Afghan president calls for ‘serious talks’ with Taliban

Afghan president Ashraf Ghani called on the Taliban to "enter serious talks" with the government in Kabul Monday, following unprecedented marathon negotiations between the insurgents and the U.S. in Qatar last week.

India is yet to respond to the latest dialogue that reportedly led to broad agreement on the principles of resolution of the conflict and withdrawal of the USA forces.

But Ghani called the U.S. -Taliban talks "part of our peace" and warned that a deal without Afghan involvement could lead to the kind of "disastrous" civil strife that followed the Soviet troop withdrawal from Afghanistan in 1989.

The palace's statement also said Khalilzad denied reports that the issue of an interim government had been raised, and that the United States and the Taliban had agreed on a timetable for a U.S. withdrawal and a ceasefire.

"We shouldn't forget that the victims of the war are Afghans and thus the peace initiative must be owned by Afghans".

"Afghans do not have any idea whether U.S. has changed its geo-politic approach towards Afghanistan or not", said one user who call himself Logar, the name of a province in the southeast of Kabul. No Afghan wants foreign troops to remain in their country indefinitely.

"We have a draft of the framework that has to be fleshed out before it becomes an agreement", chief U.S. negotiator Zalmay Khalilzad told The New York Times on Monday.

The Taliban have long refused to negotiate with the Afghan government, branding them as "puppets".

The Taliban stage near-daily attacks on Afghan forces and control over almost half the country.

The points of contention include a ceasefire, a timetable for the withdrawal of foreign troops, and the Taliban's ongoing refusal to speak to Kabul.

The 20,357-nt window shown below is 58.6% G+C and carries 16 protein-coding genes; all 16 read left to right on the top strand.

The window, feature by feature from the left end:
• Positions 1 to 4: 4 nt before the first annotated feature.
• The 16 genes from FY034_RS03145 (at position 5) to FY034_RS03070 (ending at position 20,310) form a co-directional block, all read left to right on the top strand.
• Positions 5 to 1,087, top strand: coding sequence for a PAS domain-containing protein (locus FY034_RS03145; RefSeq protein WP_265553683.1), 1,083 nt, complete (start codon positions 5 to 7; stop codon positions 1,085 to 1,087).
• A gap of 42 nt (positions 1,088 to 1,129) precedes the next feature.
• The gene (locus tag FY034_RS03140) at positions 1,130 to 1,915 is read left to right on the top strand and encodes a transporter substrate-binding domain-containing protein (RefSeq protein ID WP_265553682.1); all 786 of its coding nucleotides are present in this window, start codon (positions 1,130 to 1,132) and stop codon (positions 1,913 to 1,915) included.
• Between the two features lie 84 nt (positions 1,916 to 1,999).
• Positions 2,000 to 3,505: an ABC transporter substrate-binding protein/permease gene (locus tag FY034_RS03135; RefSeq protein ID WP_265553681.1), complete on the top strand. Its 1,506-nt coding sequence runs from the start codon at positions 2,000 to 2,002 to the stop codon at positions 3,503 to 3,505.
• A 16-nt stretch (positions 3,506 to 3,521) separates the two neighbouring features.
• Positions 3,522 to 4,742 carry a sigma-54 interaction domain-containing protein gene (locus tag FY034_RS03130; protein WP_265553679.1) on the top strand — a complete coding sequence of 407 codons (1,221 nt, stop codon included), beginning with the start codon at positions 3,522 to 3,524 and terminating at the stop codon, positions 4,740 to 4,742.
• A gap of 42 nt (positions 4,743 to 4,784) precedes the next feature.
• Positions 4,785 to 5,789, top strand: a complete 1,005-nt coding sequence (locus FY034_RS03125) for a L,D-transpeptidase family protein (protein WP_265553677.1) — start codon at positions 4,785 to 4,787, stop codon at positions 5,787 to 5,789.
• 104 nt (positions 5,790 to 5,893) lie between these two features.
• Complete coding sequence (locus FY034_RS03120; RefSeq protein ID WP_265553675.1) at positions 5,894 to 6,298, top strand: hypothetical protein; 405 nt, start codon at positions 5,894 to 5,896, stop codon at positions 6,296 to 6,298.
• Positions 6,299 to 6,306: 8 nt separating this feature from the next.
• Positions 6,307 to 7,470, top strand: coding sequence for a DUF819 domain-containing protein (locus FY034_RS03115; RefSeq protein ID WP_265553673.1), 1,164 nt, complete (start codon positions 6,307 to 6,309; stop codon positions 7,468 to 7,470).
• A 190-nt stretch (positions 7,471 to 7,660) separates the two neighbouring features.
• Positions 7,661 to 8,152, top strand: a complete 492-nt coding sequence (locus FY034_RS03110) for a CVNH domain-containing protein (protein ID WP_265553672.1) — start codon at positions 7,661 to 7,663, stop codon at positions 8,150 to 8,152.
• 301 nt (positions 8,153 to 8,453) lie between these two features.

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Khalilzad met with the Taliban on a number of occasions in recent months - most recently last week in Qatar where the Taliban have a political office - in the latest bid to end America's longest war.

During the meeting with Ghani on Sunday evening, Khalilzad rejected media reports claiming he and the Taliban discussed the formation of an interim administration in Afghanistan, according to the statement. Ghani assured his people on Monday that he would not accept a peace deal that would harm the rights they've secured since then.

"My role is to facilitate", Khalilzad was quoted as saying in the statement.

On Saturday Taliban spokesman Zabihullah Mujahid said that without a withdrawal timetable, progress on other issues is "impossible". Trump last month rebuffed top advisers and chose to pull USA troops out of Syria as well.

The drafted plan could form the basis for a full American withdrawal from Afghanistan, where USA forces have been battling Taliban fighters-and more recently the Islamic State militant group (ISIS)-for 17 years.

In his statement released by the US Embassy, Khalilzad said, "We made progress on vital issues in our discussions and agreed to agreements in principle on a couple of very important issues".

North Atlantic Treaty Organisation combat troops left Afghanistan in 2014, but thousands remain in training, support and counter-terrorism roles. The US invaded Afghanistan after the Sept 11, 2001, attacks to topple the Taliban, who were harboring Osama bin Laden and al-Qaida.

Afghans have expressed tentative hopes about the talks tempered by fears of an American exit with Afghan security forces taking staggering losses, the government facing election upheaval, and civilians paying a disproportionate price after almost two decades of bloodshed.

On Friday, Mr Ghani said more than 45,000 members of the country's security forces had been killed since he became leader in 2014.

The Taliban and United States officials have agreed to continue negotiations, though no date has been publicly announced.

  • Sonia Alvarado